Jobs: What does it take to become a top chef in Norfolk

Chef Richard Bainbridge hard at work. Photo: Katja Bainbridge

Chef Richard Bainbridge hard at work. Photo: Katja Bainbridge - Credit: Archant

Richard Bainbridge, chef and owner of Benedicts restaurant on St Benedicts Street in Norwich, explains how he went from washing up in a pub to working in Michelin-starred restaurants.

Chef Richard Bainbridge hard at work. Photo: Katja Bainbridge

Chef Richard Bainbridge hard at work. Photo: Katja Bainbridge - Credit: Archant

Name: Richard Bainbridge

Age: 34

Job title and employer: Owner and Chef at Benedicts

Describe a standard day working as a chef: It's amazing. I work with like minded people and we just try and do the best we possibly can each day. Some days are definitely longer than others, but when you're passionate about something, you don't mind putting in the hard work.

How I got my job: With this career, it all comes down to experience. I first started at the Bull in Hellesdon as a wash up when I was 13, and from the first moment I walked into the kitchen I knew that was where I belonged. I became a second chef by the time I was 15 and then aged 17 I started looking into the Good Food Guide and sent copies of my CV out to the top Restaurants in the country. I was lucky enough to get replies back from some of the best ones, so I went off and worked for ten years in restaurants all over the world, in places such as London, Dublin, America and New Zealand. I've always known what I wanted to do, but sometimes I can't believe how far I've come, I haven't really stopped to look back at it all properly yet.

The most enjoyable part of what I do is: Being able to work alongside like minded people, who never want to stop learning. I also enjoy making people happy, as without happy guests I would not get to do what I love.

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The most challenging part of what I do is: Keeping people happy is not only one of the most enjoyable parts of the job, it's also one of the hardest parts as everyone is different and has different tastes. I find that often people want their food to taste exactly how 'mummy used to make it' and it can be difficult to compete with that, so everyday is a tightrope walk. Plus I have to make sure my staff are happy. I think if they are happy, then we are half way there in making the guests happy.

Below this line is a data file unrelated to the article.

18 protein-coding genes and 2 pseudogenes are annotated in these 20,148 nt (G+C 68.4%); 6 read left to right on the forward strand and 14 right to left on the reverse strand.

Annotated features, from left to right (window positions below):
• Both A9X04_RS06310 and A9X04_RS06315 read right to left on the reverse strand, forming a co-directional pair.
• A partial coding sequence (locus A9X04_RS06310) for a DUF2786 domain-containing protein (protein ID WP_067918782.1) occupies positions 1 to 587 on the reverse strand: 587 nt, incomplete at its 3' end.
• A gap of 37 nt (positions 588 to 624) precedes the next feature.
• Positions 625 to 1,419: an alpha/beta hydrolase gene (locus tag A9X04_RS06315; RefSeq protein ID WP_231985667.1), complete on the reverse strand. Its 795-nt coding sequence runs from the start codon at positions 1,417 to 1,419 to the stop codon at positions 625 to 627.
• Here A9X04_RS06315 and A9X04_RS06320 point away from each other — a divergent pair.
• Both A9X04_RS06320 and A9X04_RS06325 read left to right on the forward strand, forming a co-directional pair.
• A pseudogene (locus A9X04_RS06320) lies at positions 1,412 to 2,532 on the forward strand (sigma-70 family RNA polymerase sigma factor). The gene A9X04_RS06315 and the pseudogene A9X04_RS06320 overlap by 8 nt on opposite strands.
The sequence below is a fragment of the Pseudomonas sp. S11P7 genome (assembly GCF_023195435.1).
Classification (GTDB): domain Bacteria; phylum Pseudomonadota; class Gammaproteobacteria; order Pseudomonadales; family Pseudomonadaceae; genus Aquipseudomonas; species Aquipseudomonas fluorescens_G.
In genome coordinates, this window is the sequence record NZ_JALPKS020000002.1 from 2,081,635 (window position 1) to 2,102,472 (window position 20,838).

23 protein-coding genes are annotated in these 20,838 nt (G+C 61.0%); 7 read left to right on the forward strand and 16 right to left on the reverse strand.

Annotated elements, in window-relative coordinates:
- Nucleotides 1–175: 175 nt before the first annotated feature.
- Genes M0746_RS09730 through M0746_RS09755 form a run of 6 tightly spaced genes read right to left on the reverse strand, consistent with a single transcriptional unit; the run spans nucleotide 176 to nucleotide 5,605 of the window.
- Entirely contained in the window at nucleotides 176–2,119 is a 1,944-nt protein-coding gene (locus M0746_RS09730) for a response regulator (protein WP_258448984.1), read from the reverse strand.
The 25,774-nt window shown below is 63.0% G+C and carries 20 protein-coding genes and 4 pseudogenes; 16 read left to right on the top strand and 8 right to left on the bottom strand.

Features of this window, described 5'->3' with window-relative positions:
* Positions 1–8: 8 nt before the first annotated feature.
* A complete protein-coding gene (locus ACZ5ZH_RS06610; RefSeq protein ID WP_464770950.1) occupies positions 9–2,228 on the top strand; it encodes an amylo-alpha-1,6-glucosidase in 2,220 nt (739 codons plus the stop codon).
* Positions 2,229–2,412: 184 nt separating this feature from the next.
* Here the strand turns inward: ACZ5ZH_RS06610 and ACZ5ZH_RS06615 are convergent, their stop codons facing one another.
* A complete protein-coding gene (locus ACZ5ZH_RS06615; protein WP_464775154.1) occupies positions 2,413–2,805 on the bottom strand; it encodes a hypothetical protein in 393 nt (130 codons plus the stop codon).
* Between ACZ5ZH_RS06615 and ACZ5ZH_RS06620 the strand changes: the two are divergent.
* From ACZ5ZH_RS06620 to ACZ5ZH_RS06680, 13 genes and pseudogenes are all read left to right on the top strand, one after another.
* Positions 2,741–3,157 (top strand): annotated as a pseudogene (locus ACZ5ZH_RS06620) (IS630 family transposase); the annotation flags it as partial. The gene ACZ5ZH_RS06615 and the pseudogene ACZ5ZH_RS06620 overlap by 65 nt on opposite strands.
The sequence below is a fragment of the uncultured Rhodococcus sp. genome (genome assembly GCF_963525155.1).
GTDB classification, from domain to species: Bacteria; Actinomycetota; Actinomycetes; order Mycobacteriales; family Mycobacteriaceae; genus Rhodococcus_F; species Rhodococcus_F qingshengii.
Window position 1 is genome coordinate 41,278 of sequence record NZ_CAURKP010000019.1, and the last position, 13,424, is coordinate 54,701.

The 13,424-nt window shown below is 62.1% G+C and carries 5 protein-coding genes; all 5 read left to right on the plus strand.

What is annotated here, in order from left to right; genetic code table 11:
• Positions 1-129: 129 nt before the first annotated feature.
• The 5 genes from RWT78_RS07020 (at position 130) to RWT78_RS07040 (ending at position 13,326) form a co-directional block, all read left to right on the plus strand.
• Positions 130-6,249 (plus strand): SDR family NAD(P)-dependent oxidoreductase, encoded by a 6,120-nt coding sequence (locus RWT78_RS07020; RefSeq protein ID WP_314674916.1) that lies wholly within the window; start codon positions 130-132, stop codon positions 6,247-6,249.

What main skills and qualities do you think a person needs to possess in order to be a successful chef? I truly believe the key to being successful in this career is commitment. I did not look up for 15 years and I still don't! But for me this is still the greatest industry in the world and I am just as passionate about cooking now, as I was at 13 years old.

What advice would you give to others looking to pursue a career as a chef? The best thing I could say to someone who wanted to pursue a career as a chef would be to work hard, be a sponge and soak up as much as possible from everyone around you. Also don't rush into wanting to become a head chef or a chef off the telly. As I say to all the guys who work at Benedicts, it's all about setting small achievable goals, for example, you may want to be able to pick spinach quicker, or you might want to travel with your job, or work for the best restaurant. Set your goals and then go out and achieve them, you can do it!

What's the best piece advice you've ever been given? I've been given some great advice over the years but there are three things that my mentors have said that have stuck with me. Galton Blackiston once told me: 'the quicker you do the rubbish jobs, the quicker you get to do the good stuff', which has always inspired me to work harder and faster so that I could move on to the next thing, while Michel Roux Snr said: 'food always needs to be yum yum' and 'treat and care your food and ingredients like you would a woman'. Obviously both of those were said in a fantastically thick French accent!

Where do you find your inspiration? I would imagine that coming up with new dishes is a lot like writing. Some days inspiration will strike thick and fast to the point where neither I, nor Ashley, my sous chef who tries to piece everything together for me, can keep up. Other days or weeks I can search and search for ideas but I won't come up with anything. Most of the time my inspiration can come from anywhere, it could be a smell, a memory, something I hear someone talking about on the bus, or what I find and see when out with my family walking on a Sunday, but one thing I do know is that it all has to come from the heart.

You've worked in restaurants all over the world, how do you think working in Norfolk compares? For me I really felt I needed to leave Norfolk to discover what the food and chefs of the world had to offer, but all the time I was away I always knew I wanted to come back and show everybody what I had learnt along the way. Plus we have some of the most amazing produce in the world here, and being a Norfolk boy through and through, I wanted to showcase it in the best way I knew how.

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